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The Compliance Advantage: Metadata vs. DPI

By Matt Wilson
Sr. Director, Product Management

I’ve written a lot about the impact of the acceleration of Zero Trust on traditional network detection and response (NDR) tools that rely on packet capture models for network visibility. As Zero Trust becomes the norm, encryption of network traffic is accelerating and deep packet inspection (DPI) is increasingly blinded. Companies that decrypt network traffic for inspection encounter scalability, cost, and manageability issues. They also run into an often unforeseen increase in their compliance burden as their scope of compliance with respect to personally identifiable information (PII) expands. 

Here, I’m going to talk more about the compliance challenges that crop up and how using metadata for complete network visibility instead of decrypting packets helps reduce compliance scope and burden while providing all the data you need for real-time and retrospective attack detection. 

The data distinction
When talking about PII it is important to distinguish between personal data and sensitive data. For years the industry has debated whether a simple IP address falls into the category of personal data and the answer is: “it depends.” On its own, an IP address is personal data. However, when an IP address can be correlated against other types of data through a series of events, then it is sensitive data. Marketing agencies do this level of correlation all the time, tying together user behavior to link an IP address to a certain individual so they can target their advertising. 

Why is this distinction important as it relates to network visibility?

Companies that rely on packet capture and engage in decryption to examine the contents expand the scope of where they have access to sensitive PII. Many enterprises today interact with customers and partners through portals which means that with each inbound request, in addition to IP addresses, they are potentially seeing sensitive data including usernames, credentials, credit card numbers, even social security numbers. Compliance discussions come down to what is in scope, and access to the entire payload extends compliance into other parts of their operations, which translates into higher levels of documentation and scrutiny out of necessity and a greater compliance burden.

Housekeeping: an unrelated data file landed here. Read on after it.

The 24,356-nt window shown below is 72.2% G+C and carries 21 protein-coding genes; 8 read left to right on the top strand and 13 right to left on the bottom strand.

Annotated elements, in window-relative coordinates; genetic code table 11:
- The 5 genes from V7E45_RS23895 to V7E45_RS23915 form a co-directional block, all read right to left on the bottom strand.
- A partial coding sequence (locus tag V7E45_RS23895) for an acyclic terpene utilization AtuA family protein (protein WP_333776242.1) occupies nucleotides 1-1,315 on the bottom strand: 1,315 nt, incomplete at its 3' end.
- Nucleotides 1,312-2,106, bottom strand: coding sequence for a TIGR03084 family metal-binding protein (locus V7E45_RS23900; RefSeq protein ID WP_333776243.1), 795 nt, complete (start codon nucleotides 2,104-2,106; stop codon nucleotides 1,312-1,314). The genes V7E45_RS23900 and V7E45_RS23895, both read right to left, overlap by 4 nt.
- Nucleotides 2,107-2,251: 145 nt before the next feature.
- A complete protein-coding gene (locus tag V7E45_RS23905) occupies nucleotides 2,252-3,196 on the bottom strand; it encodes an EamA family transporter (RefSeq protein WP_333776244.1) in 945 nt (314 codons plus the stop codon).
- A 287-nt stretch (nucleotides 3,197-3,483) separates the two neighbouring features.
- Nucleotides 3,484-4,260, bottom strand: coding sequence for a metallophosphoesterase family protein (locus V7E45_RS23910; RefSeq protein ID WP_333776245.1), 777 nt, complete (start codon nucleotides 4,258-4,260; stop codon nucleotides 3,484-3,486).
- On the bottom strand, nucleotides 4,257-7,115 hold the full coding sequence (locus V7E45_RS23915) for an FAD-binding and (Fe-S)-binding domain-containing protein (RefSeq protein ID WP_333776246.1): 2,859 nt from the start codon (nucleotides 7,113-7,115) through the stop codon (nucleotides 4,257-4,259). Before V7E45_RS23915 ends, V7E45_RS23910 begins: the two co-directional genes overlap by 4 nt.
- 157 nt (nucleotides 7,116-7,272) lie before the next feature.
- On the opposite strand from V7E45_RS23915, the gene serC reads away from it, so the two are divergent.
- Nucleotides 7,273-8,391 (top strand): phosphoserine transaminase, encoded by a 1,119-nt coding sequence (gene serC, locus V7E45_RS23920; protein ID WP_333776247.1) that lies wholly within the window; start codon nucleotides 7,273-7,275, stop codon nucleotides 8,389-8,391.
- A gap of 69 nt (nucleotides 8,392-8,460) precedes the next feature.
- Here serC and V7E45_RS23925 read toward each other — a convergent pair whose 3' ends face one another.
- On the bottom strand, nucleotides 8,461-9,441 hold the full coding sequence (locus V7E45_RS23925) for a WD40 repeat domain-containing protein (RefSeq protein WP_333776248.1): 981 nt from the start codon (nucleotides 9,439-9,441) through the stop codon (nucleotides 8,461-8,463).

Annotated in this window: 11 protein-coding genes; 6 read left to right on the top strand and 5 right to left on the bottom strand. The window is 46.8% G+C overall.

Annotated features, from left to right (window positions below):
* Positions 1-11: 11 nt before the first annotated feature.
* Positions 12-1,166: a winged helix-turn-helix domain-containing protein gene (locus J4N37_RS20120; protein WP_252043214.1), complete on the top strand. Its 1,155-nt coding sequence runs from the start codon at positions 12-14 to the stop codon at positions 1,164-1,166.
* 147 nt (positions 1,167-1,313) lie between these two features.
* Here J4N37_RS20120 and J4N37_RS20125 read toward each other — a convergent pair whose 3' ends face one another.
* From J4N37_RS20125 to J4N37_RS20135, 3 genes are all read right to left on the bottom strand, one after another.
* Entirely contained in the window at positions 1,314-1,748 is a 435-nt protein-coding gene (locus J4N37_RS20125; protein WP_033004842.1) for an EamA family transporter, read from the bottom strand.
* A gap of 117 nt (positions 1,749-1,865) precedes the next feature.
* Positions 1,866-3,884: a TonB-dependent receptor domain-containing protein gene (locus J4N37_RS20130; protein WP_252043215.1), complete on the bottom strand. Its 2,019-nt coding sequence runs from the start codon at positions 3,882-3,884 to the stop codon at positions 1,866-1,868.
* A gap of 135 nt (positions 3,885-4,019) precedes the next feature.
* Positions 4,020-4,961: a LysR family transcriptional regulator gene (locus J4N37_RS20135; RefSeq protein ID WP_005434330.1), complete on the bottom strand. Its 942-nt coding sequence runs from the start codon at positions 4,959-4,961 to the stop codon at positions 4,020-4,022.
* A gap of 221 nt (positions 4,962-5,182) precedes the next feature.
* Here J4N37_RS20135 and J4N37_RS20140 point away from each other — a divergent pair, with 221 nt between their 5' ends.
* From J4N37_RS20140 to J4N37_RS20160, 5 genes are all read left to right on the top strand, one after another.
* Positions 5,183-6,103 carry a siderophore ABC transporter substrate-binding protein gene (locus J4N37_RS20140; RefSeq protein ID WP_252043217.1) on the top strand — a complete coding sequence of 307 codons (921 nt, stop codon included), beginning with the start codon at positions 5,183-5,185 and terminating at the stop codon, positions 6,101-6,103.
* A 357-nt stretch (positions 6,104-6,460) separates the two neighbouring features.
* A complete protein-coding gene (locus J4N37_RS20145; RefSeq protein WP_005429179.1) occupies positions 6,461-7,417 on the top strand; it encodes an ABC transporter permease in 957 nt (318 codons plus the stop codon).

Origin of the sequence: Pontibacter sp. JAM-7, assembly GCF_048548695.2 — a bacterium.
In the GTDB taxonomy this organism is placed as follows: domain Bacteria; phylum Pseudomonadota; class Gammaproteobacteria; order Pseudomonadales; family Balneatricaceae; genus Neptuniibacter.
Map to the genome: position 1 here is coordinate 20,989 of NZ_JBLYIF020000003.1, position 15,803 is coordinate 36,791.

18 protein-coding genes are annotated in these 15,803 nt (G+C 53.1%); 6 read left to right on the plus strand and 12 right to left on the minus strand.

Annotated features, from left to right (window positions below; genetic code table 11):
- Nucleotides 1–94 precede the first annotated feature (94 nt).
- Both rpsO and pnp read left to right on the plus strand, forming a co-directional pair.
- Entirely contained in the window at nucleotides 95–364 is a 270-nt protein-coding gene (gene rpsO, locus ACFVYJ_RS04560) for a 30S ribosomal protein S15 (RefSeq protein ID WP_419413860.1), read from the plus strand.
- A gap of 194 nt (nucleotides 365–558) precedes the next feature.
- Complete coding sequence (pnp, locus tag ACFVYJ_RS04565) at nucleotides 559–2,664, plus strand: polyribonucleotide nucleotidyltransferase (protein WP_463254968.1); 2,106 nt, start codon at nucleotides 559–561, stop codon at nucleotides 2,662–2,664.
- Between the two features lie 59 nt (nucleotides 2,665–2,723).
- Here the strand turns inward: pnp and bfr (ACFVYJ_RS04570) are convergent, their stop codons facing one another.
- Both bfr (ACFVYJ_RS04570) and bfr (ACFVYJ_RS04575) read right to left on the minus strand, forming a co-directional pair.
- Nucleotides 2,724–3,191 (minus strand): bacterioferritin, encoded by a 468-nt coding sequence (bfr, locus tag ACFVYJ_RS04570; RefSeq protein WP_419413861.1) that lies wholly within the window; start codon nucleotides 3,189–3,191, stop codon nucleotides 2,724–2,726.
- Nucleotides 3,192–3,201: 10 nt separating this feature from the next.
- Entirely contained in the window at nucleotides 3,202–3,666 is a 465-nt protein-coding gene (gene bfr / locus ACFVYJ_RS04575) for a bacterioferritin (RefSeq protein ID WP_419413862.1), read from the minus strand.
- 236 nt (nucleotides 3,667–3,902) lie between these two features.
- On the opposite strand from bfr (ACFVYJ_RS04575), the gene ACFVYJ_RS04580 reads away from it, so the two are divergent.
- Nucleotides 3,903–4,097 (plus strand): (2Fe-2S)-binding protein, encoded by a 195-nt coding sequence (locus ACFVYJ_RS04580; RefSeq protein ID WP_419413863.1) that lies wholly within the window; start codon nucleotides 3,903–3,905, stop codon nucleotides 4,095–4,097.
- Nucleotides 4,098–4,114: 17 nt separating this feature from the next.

Narrowing the scope
The way to narrow the scope of compliance and at the same time mitigate risk, is to either reduce the need to have access to sensitive data or use tools that don’t rely on DPI and decryption to provide network visibility. 

A solution like Netography, that relies on metadata instead of capturing and decrypting full packets, provides comprehensive network visibility without including sensitive data. You can collect and store metadata in the form of flow data without regulatory concerns. And it’s an approach that’s available across your entire network infrastructure—multi-cloud, on-premises, and hybrid environments. You still get personal data such as IP addresses, but because there is no sensitive aspect to the data you receive, you aren’t expanding your scope of compliance. 

The reality is, you don’t need to see inside every packet to know that something bad or different is happening within the network. Metadata is all you need to view and monitor network traffic for detection and response, and it helps puts you out in front of compliance instead of behind the eight ball.